It’s when you get inside, though, that the real fun begins. The ground floor was designed by famous Amsterdam architects Concrete, who have gone to town with the brief – and done away with the reception area entirely – combining coloured glass walls and endless mirrors with low-slung lounge chairs to create a space that feels almost more like a high-end living room than a lobby. Here, guests don’t simply check in: they get served champagne (or cocktails) from the free-standing bar by the front door while a smiling member of staff sits down with them, iPad in hand, to sort out the particulars.
London itself has also been championed here, as has sustainability. There are floor-to-ceiling paintings on each floor landing (inspired, I was told, by both Alexander McQueen and the Marylebone Pleasure Gardens; sure), vegan Jo Loves (by the designer Jo Malone) products in the bathrooms and sculptures from local artists in the lobby (including a rather fetching fig tree made from reused coffee cups).
And the rooms? Despite being a tad small – it’s London, after all, space is at a premium – they’re beautifully laid out, with lashings of colour on the walls above the (vegan leather) headboards, fresh flowers on every surface and bedsheets so white they blind the eye. Plus, it’s a crime not to test out the recycled fabric bathrobes: they feel like being hugged by a cloud.
Food & drink
This is really The BoTree’s ace in the hole. The hotel (which has partnered with Tao Group Hospitality for its catering) plays host to the first-ever UK branch of chic Italian restaurant Lavo. Situated in a gorgeous plant-filled space on the ground floor, Lavo becomes a candlelit wonderland once the sun goes down – its allure was so strong that the restaurant, we were told, had been fully booked for the past few days, mostly by people who weren’t even staying there.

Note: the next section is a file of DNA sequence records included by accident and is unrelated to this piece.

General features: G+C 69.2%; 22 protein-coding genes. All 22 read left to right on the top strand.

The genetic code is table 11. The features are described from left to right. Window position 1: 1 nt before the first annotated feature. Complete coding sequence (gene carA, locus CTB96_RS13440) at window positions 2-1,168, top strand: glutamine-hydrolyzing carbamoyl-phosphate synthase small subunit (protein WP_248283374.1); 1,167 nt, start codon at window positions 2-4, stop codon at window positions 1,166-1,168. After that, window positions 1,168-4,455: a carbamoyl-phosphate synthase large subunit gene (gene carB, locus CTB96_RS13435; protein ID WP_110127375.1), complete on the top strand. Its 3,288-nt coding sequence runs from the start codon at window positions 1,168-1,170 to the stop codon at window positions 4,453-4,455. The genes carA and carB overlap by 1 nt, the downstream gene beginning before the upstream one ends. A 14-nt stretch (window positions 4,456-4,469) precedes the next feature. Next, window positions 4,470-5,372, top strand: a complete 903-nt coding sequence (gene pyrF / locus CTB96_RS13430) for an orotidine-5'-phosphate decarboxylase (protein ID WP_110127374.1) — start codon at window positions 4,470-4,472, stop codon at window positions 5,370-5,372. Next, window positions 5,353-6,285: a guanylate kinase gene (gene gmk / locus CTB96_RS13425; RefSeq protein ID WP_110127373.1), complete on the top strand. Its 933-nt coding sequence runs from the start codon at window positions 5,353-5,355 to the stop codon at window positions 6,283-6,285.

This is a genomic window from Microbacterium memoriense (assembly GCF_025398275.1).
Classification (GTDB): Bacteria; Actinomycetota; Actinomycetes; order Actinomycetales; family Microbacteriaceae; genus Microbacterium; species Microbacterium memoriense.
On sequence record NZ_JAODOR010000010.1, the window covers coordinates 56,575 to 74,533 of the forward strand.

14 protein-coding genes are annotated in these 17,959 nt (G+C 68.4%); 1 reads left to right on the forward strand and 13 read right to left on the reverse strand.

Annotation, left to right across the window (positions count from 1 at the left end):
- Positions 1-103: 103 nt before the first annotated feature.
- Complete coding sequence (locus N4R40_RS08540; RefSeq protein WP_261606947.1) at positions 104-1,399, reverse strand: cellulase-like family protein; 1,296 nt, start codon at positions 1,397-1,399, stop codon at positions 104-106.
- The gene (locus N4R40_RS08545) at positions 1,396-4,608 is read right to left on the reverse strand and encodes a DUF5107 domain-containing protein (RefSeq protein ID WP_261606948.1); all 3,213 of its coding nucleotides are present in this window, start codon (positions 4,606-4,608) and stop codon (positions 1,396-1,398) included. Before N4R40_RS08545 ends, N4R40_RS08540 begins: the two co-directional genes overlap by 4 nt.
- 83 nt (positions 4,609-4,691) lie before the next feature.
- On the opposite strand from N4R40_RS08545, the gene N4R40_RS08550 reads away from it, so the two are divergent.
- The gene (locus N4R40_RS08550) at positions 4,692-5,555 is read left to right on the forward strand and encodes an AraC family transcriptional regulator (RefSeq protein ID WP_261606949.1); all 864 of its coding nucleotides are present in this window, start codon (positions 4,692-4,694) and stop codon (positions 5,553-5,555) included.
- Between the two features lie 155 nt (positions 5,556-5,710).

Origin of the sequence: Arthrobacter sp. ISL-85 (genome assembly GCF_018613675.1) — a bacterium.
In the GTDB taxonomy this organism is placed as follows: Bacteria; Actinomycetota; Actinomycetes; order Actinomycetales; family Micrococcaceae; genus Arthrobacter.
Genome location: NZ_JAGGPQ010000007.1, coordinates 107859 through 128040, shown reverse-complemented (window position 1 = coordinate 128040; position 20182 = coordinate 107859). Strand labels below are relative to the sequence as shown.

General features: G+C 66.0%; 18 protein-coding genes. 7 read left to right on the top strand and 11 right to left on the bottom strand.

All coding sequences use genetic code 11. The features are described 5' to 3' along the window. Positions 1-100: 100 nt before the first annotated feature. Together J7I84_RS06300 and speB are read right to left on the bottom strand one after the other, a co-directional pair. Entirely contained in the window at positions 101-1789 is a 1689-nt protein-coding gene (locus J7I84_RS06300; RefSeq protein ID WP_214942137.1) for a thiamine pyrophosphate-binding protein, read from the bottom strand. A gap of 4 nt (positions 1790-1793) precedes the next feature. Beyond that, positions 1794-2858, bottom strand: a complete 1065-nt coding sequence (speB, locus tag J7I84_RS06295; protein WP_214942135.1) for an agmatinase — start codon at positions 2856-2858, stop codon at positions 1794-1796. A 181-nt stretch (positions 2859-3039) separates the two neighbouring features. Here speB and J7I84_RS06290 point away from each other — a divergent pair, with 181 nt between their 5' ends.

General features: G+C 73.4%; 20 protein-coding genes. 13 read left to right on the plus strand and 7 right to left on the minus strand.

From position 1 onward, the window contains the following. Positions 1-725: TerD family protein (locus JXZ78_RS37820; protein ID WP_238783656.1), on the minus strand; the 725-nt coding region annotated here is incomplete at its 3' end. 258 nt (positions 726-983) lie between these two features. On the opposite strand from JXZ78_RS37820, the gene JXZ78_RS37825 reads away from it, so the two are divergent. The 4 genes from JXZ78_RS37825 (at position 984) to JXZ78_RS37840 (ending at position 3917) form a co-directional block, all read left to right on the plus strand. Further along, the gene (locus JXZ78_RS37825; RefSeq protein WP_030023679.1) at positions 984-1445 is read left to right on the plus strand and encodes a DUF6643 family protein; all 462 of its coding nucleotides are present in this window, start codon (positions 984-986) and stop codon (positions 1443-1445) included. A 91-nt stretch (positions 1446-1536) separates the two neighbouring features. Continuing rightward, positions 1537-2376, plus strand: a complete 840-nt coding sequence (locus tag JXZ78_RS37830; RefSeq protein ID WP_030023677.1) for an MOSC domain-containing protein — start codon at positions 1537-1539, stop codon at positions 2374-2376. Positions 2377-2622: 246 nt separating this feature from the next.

It’s easy to see why. The menu offers up the Italian food of dreams, albeit with a slightly American twist: the supersized Wagyu beef meatball starter was indecently good, slathered as it was in heaps of ricotta and tomato sauce – as was the pasta main course of ox cheek agnolotti with saffron and sage sauce, topped with a splash of balsamic vinegar.
And do make the space for dessert, if you can, if only to attempt the mountain that is the 20-layer peanut butter and chocolate cake. Or, indeed, the affogato, which comes served in a massive ice block… the list goes on.